Molecular Testing Guideline for the Selection of Patients With Lung Cancer for Treatment With Targeted Tyrosine Kinase Inhibitors: American Society of Clinical Oncology Endorsement of the College of American Pathologists/International Association for the Study of Lung Cancer/Association for Molecular Pathology Clinical Practice Guideline Update
Kalemkerian GP, Narula N, Kennedy EB, Biermann WA, Donington J, Leighl NB, Lew M, Pantelas J, Ramalingam SS, Reck M, Saqi A, Simoff M, Singh N, Sundaram B. Molecular Testing Guideline for the Selection of Patients With Lung Cancer for Treatment With Targeted Tyrosine Kinase Inhibitors: American Society of Clinical Oncology Endorsement of the College of American Pathologists/International Association for the Study of Lung Cancer/Association for Molecular Pathology Clinical Practice Guideline Update. J Clin Oncol. 2018 Mar 20;36(9):911-919
Journal of clinical oncology : official journal of the American Society of Clinical Oncology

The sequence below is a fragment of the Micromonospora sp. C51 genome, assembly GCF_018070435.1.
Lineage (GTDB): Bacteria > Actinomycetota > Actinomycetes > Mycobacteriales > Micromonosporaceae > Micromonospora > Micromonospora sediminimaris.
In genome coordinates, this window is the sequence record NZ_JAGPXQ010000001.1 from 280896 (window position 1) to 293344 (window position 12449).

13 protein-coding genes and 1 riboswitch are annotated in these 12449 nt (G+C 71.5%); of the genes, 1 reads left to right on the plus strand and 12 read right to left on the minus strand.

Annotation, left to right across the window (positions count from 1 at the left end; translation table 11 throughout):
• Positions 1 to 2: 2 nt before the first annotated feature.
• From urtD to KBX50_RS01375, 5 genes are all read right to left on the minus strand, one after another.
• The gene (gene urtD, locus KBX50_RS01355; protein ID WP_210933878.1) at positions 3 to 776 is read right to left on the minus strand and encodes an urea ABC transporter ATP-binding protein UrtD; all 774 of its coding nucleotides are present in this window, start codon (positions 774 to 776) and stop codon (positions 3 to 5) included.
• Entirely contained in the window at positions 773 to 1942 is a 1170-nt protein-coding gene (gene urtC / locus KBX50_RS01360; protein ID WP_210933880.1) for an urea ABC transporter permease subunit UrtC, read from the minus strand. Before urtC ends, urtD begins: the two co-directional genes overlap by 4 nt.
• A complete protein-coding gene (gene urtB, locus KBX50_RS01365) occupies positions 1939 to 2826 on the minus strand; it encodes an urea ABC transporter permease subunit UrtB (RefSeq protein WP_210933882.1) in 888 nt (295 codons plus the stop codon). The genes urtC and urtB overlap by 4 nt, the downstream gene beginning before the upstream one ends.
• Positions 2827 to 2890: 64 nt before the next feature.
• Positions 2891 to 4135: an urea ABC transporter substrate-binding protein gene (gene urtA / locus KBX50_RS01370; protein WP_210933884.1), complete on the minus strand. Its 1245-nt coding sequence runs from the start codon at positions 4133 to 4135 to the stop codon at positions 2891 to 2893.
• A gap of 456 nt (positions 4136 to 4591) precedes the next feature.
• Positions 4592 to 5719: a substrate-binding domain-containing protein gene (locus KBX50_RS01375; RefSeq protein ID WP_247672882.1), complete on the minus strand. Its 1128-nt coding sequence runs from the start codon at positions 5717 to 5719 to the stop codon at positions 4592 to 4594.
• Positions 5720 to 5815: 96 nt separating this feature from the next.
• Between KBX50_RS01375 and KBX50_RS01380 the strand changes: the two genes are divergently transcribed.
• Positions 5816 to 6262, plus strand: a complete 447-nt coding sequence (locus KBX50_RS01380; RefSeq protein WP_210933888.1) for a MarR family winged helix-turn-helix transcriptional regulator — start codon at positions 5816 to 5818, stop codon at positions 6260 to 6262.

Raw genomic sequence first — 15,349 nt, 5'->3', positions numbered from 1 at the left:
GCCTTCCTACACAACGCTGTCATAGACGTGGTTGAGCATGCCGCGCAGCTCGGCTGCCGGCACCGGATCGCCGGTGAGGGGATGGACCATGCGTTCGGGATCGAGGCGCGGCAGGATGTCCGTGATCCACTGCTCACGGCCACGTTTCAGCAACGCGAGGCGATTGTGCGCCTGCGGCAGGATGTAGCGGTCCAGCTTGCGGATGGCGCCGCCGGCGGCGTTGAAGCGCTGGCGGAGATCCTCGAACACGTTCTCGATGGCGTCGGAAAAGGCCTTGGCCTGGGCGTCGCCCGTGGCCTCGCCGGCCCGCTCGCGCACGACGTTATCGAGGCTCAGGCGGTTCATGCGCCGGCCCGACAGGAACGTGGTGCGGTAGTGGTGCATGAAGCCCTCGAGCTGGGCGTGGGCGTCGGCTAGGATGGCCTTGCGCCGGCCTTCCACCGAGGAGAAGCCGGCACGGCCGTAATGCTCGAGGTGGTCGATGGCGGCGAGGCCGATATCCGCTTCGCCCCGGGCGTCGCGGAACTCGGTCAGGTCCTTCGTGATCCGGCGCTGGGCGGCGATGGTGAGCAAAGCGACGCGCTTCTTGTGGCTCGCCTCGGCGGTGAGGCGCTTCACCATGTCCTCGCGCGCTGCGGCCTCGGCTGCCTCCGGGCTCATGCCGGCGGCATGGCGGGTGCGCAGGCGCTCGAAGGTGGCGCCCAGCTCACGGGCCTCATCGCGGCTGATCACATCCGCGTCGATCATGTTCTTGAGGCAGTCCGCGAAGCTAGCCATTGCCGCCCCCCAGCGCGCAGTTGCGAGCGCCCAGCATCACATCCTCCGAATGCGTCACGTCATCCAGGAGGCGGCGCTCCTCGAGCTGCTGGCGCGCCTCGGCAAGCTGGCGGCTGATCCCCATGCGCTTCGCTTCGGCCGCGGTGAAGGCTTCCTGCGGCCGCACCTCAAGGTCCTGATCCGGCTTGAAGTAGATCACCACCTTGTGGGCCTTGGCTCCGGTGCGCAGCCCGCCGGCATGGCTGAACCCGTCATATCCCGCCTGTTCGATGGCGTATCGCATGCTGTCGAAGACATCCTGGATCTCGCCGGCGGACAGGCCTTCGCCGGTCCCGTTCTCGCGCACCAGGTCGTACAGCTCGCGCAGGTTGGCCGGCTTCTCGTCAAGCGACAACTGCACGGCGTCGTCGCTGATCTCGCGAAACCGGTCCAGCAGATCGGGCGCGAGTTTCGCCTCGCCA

Purpose In response to advances in the field, the College of American Pathologists (CAP), the International Association for the Study of Lung Cancer (IASLC), and the Association for Molecular Pathology (AMP) recently updated their recommendations for molecular testing for the selection of patients with lung cancer for treatment with targeted tyrosine kinase inhibitors. ASCO has a policy and set of procedures for endorsing clinical practice guidelines that have been developed by other professional organizations. Methods The molecular testing guideline was reviewed for developmental rigor by methodologists. Then an ASCO Expert Panel reviewed the content and the recommendations. Results The ASCO Expert Panel determined that the recommendations from the CAP/IASLC/AMP molecular testing guideline are clear, thorough, and based upon the most relevant scientific evidence. ASCO endorsed the guideline with minor modifications. Recommendations This update clarifies that any sample with adequate cellularity and preservation may be tested and that analytical methods must be able to detect mutation in a sample with as little as 20% cancer cells. It strongly recommends against evaluating epidermal growth factor receptor (EGFR) expression by immunohistochemistry for selection of patients for EGFR-targeted therapy. New for 2018 are recommendations for stand-alone ROS1 testing with additional confirmation testing in all patients with advanced lung adenocarcinoma, and RET, ERBB2 (HER2), KRAS, and MET testing as part of larger panels. ASCO also recommends stand-alone BRAF testing in patients with advanced lung adenocarcinoma. Recommendations are also provided for testing methods for lung cancers that have a nonadenocarcinoma non-small-cell component, for patients with targetable mutations who have relapsed on targeted therapy, and for testing the presence of circulating cell-free DNA. Additional information is available at www.asco.org/thoracic-cancer-guidelines and www.asco.org/guidelineswiki .